By developing long-term relationships with farmers, vendors, and retailers, this coffee company is a cut above. For Rogers Family Company, selling coffee is about more than turning a profit; it’s about making sure everyone involved in the process benefits. “To have a successful transaction, everyone has to win,” said Jon Rogers, president. “It has to be good for the farmer who grows the coffee, the people who ship the coffee, for us, and the retailers. Most importantly, it has to be good for the consumer.”
To ensure those kinds of winning relationships, the company is intimately involved with every stage of the coffee growing, roasting, and distribution process. “We buy our coffee directly from the farmers,” said Rogers. “We want to develop personal, long-term relationships with our farmers. We want them to realize that we need them and want to keep them in business.”
The company’s commitment to farmers extends beyond buying their beans. “When you visit these farms and see how the people who work on them are living, you would have to be pretty hard-hearted not to want to do something about it,” Rogers said. “About 15 or 20 years ago, we started Coffee Community Aid to help meet their needs.”
Housing is the most important need the community aid program addresses. “Instead of little shacks where 100 people were in one room, we built housing with individual rooms for the families, laundry rooms, bathrooms, showers, and cooking areas,” said Rogers. “Last year, we spent about $1 million on the construction and maintenance of facilities, and we’ve been doing this for about 20 years. We’ve built daycare facilities as well as medical facilities and schools.”
The company takes a hands-on approach to improving the lives of the farm workers and their families. “You can’t just send a check down there because it will disappear,” said Rogers. “We get invoices and pay for every specific item we use. We also go down to most farms at least twice per year, so if someone says there is going to be a new building there, we can darn well tell if it is there.”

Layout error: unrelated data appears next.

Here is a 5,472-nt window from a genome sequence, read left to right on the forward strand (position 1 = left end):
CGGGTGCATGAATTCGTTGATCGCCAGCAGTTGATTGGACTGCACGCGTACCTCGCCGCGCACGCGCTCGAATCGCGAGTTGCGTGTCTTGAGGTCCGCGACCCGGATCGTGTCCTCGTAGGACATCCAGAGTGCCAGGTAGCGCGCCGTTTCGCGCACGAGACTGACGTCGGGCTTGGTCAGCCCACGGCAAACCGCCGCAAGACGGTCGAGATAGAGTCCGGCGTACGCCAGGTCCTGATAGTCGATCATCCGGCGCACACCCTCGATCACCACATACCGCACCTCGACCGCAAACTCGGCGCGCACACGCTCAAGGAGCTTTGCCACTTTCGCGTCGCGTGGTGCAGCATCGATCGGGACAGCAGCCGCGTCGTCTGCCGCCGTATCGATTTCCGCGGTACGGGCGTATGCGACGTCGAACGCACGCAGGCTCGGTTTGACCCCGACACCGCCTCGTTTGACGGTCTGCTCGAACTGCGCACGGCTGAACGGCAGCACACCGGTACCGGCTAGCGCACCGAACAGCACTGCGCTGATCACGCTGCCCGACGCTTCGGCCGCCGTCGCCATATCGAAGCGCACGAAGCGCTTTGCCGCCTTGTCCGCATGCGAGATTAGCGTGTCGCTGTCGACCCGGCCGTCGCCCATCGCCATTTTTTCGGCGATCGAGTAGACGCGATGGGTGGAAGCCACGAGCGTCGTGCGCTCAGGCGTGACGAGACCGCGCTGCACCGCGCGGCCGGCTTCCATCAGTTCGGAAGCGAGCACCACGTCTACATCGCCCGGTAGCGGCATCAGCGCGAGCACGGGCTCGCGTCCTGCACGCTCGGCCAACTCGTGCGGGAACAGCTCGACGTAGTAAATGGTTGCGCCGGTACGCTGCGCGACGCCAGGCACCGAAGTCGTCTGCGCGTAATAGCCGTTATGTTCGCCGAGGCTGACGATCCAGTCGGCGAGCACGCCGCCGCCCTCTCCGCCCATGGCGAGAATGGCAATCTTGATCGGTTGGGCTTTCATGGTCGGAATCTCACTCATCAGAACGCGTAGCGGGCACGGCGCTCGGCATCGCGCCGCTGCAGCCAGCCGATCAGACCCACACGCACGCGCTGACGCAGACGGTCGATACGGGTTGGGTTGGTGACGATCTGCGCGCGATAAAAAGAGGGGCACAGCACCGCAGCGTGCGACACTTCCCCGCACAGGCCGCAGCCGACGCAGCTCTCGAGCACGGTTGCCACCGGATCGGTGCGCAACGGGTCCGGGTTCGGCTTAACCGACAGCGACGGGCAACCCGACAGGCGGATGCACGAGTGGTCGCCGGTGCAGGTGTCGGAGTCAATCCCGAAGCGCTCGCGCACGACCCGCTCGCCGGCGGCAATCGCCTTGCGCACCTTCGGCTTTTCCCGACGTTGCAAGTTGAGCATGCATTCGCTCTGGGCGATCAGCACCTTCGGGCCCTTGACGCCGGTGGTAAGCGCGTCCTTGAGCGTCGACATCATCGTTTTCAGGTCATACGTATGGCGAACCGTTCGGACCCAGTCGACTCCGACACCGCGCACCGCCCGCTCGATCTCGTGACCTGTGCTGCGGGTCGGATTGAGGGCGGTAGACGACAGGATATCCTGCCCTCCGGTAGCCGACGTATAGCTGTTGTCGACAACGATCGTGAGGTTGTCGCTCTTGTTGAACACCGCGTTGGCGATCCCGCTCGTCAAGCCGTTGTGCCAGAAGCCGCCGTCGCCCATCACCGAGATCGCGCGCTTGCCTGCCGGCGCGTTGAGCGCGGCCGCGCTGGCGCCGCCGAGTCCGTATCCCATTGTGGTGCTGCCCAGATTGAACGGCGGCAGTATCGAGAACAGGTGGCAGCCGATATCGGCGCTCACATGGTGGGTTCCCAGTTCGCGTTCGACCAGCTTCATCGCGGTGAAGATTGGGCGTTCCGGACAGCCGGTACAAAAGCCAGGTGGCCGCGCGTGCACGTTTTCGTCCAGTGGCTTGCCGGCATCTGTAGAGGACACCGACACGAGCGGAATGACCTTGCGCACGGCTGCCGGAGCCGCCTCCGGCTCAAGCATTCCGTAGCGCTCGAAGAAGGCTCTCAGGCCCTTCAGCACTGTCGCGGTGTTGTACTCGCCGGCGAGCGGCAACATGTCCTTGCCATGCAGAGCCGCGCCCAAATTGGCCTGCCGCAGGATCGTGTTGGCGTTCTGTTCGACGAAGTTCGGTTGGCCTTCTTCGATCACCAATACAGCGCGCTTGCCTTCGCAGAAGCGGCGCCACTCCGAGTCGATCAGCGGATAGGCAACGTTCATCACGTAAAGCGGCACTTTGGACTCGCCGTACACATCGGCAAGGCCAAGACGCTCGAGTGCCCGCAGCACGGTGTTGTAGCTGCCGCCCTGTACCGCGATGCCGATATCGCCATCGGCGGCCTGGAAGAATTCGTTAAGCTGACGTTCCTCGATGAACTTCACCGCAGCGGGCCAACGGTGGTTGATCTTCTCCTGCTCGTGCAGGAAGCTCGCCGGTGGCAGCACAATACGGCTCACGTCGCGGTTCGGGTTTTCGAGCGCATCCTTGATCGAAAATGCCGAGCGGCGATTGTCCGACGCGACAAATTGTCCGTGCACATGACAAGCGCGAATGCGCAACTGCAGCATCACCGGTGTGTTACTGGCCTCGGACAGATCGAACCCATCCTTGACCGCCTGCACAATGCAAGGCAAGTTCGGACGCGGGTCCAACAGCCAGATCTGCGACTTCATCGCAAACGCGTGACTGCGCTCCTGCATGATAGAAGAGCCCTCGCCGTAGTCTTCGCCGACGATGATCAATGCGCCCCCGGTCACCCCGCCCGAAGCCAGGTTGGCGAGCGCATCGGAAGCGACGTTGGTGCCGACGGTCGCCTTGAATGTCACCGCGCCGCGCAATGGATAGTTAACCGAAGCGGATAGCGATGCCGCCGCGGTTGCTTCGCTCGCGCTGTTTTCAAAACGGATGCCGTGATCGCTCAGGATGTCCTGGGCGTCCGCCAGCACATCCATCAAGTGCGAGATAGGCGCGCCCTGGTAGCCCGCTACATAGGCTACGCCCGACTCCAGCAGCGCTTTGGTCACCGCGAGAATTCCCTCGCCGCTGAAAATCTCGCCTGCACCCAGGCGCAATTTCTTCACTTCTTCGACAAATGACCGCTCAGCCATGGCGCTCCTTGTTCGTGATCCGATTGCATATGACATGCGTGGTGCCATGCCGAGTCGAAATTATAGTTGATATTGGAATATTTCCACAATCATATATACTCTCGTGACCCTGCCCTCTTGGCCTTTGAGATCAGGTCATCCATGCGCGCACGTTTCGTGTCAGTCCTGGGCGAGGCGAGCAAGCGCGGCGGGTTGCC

Better beans, longer roasting
Rogers Family Company knows that to keep its customers coming back, it has to deliver a superior product. “Some retailers only care about price, but that’s not the way we operate,” said Rogers. “There are a lot of ways you can lower the price. You can use all cheaper beans or use a blend with cheaper beans. Quality in the cup begins and ends with the beans, and with coffee beans, you get what you pay for.”
Rogers said his company uses nothing but the highest quality coffee beans from the premier growing areas of the world. The company strongly encourages its farmers to grow shade grown, organic coffee beans.
Although the past decade has seen more gourmet coffee companies expanding into the market, that wasn’t the case when Rogers started his business a little over 30 years ago. “A lot of the big guys tried to compete on price,” he said. “They kept cheapening the product until the taste was harsher and harsher. Kids would try it and wonder why anyone would drink coffee because it didn’t taste very good.”
With its focus on finding the best beans and using better roasting techniques, Rogers was ahead of the curve. “When you put 1,000 pounds of beans in a roaster, you get less out depending on how long you roast,” said Rogers. “If you roast the beans lightly, the shrinkage is going to be around 10%. Our shrinkage is around 20%, but we feel that is where the optimal flavor is.”
From the farm to the market
Getting quality roasts into the right hands means building strong relationships with retailers and wholesalers that care about coffee quality. “We deal with a lot of very good cuppers,” Rogers said. “A cupper is a person who can taste coffee and do a pretty good job of separating the wheat from the chaff.”
The company’s biggest customer is Costco. “Costco buyers have been to the source and visited a number of our farms,” Rogers said. “Many of them are very good cuppers, and they are interested in quality.”
Rogers said the company constantly looks for new retailers to stock its products. “We have to adapt to the marketplace,” he said. “When you go to a retailer and they have 20 brands all over the place, it can be mind boggling for a consumer to decide which one to buy. If we find a retailer who is interested in us, we go full bore to bring it on board.”
In addition to the high quality coffee roasts, some retailers are interested in supporting the company’s community aid program. “We are selling two pound bags of our San Francisco Bay brand in Safeway supermarkets in large part because Safeway was interested in the community program,” Rogers said.
As the company continues to grow, Rogers said it will look to add more retailers and farms to its portfolio. Making sure that everyone involved in the process benefits will continue to be the company’s guiding principle, he said.
A recent trip to Costa Rica highlighted some challenges the farmers in the coffee trade are facing, according to Rogers. “A decade ago, Costa Rican farmers sold 5 million bags of coffee,” said Rogers. “This past year, they sold 1.5 million bags.”
Coffee production is falling in the country because of a combination of urbanization and falling coffee prices. Rogers said coffee companies have to find ways to encourage coffee production that benefit the companies and the farmers.